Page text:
Release Date: January 8th 2016
Label: Season Of Mist
Website: None available
Twitter: None available
When the word “supergroup” comes up, the term “commercial sell-out” almost instantly comes to mind. No matter how good the project maybe, the groups just feel like a cash-in on the original bands. This, however, is not a thought where Venomous Concept are concerned. Keeping in the world of grindcore and punk, the bands included strike a sense of intensity to a listener’s mind, with members of Napalm Death, Brutal Truth, and Corrupt Moral Altar all taking key spots within the band.
From the description and public perception of grindcore, many don’t take the genre seriously. With tracks such as ‘Anthem’ giving off an almost Anthrax-type feel, with the groovy thrash it uses on its riffs, through to tracks such as ‘Human Waste’ giving off a gang vocal-type feel, this makes the band simply unique to listen to.
The group does retain certain factors from the world of grindcore almost perfectly. The track Johnny Cheeseburger, in which the only line screamed at you is “Johnny was a cheeseburger”, shows the retaining factor that grindcore still knows how to release a decent 20 second track. Sitting along a lot of tracks that reach into hardcore punk territories especially with the length going into 3 minutes, it’s a good factor to see the band retaining something of what brought the genre to the forefront and doing it well.
The lyrics on this album, when it wants to be serious, are simply brilliant. The main track in which to draw attention to would have to be ‘Fucked In Czech Republic’; the lyrics of “Pray for peace / Kill for price” gives an extremely in-your-face political message about how ridiculous people who are claiming to do something for a religion can be. With the history of the bands (especially Napalm Death), religious troubles and control is something that appears heavily within their lyrics and history. This track warrants the band’s place in terms of seriousness and importance within the world of music.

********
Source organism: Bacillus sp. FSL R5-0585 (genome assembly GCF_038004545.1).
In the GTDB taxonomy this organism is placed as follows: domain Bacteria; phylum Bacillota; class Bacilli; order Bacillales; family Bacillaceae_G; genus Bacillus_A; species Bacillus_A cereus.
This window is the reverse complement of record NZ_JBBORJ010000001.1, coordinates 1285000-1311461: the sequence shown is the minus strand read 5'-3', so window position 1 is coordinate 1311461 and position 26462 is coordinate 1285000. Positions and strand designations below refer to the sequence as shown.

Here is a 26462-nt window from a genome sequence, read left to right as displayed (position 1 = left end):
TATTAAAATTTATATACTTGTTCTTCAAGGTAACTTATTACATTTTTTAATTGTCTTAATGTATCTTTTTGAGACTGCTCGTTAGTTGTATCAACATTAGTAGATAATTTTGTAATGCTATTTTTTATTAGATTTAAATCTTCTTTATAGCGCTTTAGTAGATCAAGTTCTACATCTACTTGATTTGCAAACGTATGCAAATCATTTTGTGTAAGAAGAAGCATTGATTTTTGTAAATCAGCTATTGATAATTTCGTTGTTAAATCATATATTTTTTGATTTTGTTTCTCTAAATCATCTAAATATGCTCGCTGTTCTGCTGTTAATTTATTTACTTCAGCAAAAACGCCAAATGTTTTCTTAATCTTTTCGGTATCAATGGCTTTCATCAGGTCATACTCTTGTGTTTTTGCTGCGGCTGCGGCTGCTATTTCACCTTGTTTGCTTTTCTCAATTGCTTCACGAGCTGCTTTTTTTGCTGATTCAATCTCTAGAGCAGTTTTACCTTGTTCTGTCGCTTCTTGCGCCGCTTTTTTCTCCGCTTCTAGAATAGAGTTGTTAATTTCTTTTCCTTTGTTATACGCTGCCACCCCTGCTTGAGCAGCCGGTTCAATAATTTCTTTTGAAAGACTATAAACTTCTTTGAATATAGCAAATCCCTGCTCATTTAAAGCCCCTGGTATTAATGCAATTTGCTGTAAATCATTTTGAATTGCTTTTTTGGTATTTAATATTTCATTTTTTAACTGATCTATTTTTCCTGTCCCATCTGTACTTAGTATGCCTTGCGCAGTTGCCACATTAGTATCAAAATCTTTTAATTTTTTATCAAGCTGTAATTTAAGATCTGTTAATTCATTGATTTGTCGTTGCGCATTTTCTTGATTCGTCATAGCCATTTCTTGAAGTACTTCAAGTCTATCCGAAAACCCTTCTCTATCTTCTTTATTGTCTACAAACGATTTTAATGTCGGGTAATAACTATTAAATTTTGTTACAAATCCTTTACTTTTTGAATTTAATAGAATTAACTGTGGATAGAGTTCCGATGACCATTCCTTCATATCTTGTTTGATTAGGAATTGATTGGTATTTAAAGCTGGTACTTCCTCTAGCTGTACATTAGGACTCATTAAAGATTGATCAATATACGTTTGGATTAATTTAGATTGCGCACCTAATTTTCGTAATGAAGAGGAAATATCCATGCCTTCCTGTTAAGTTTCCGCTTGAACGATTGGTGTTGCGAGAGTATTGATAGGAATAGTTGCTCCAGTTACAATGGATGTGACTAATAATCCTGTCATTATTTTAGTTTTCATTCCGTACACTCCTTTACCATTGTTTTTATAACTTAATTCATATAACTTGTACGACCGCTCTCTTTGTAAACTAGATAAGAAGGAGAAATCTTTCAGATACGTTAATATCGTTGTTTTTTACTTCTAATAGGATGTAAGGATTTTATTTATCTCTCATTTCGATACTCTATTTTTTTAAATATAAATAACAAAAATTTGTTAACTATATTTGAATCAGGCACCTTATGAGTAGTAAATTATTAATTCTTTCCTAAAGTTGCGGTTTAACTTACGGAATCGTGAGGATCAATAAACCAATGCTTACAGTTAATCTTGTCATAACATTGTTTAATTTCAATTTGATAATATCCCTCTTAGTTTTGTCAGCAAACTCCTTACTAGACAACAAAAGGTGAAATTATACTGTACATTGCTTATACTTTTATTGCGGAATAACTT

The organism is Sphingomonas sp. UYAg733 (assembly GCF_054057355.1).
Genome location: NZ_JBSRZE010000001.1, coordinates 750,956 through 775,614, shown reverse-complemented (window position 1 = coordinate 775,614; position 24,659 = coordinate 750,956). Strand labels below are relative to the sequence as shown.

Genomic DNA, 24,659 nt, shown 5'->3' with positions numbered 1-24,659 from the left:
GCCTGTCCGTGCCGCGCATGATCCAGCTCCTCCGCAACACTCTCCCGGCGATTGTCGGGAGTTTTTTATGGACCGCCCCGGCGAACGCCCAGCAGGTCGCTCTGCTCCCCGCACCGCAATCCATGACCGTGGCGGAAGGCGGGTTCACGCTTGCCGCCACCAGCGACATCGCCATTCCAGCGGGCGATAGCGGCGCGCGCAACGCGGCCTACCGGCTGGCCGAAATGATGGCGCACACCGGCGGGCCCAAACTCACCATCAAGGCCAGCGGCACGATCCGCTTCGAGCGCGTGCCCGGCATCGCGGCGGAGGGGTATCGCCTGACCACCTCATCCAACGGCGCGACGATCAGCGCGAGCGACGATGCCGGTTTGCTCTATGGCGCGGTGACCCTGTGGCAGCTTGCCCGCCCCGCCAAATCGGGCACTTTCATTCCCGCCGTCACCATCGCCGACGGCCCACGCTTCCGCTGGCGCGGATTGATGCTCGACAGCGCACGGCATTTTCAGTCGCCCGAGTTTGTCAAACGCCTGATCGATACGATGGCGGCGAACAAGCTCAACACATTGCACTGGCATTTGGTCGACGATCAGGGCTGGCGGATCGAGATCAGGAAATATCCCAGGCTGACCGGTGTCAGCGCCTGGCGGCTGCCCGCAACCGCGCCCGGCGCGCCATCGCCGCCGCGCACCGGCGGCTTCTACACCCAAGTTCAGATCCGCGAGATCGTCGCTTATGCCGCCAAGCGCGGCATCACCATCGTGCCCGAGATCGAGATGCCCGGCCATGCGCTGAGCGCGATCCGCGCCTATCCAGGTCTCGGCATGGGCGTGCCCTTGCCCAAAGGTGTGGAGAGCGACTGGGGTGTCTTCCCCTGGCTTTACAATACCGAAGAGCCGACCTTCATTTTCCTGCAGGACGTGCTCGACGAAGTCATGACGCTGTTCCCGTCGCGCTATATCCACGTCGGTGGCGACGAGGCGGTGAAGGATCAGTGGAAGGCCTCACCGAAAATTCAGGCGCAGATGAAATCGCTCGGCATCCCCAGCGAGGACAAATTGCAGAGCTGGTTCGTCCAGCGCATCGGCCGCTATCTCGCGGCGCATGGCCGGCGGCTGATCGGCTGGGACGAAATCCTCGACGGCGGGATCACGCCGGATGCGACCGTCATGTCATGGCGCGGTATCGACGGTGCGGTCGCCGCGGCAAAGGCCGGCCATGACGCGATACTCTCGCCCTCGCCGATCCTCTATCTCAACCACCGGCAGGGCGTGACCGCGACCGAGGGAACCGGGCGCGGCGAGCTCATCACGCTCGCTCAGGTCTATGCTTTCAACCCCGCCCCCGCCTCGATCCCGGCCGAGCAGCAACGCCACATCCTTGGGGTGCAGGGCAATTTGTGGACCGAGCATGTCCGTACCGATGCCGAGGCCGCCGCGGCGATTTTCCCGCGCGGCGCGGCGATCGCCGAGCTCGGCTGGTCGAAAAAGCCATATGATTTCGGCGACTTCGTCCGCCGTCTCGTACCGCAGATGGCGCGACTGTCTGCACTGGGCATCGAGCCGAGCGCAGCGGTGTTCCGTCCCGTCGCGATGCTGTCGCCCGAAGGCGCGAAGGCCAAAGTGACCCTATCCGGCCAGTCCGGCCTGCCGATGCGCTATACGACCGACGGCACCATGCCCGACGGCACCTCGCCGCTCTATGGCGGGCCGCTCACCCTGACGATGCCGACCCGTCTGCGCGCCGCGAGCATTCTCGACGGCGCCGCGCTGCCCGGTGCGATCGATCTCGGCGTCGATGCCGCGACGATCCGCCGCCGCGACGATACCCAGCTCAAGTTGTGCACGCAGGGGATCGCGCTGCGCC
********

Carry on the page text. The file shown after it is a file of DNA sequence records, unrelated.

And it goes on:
The musicianship on this album is phenomenal also, with Dan Lilker leading the bass intro perfectly for the track ‘Head On A Stick’. The guitars sound amazing too, with the fact that the band decided to use solos (typically used only within metal) in a genre which has its roots firmly within punk, and Shane Embury delivers this phenomenally, especially on the track ‘Good Times’.
Whether or not you’d like this album depends upon whether or not you like grindcore. It will work for fans of crossover stuff, such as Iron Raegan and The Exploited, but to have a heavy palette is almost something that should be expected with the bands involved. All in all, however, it’s an album which is full of creativity, and one that will be respected from fans of every band involved.
Written by Bradley Cassidy (@bradcassidy147)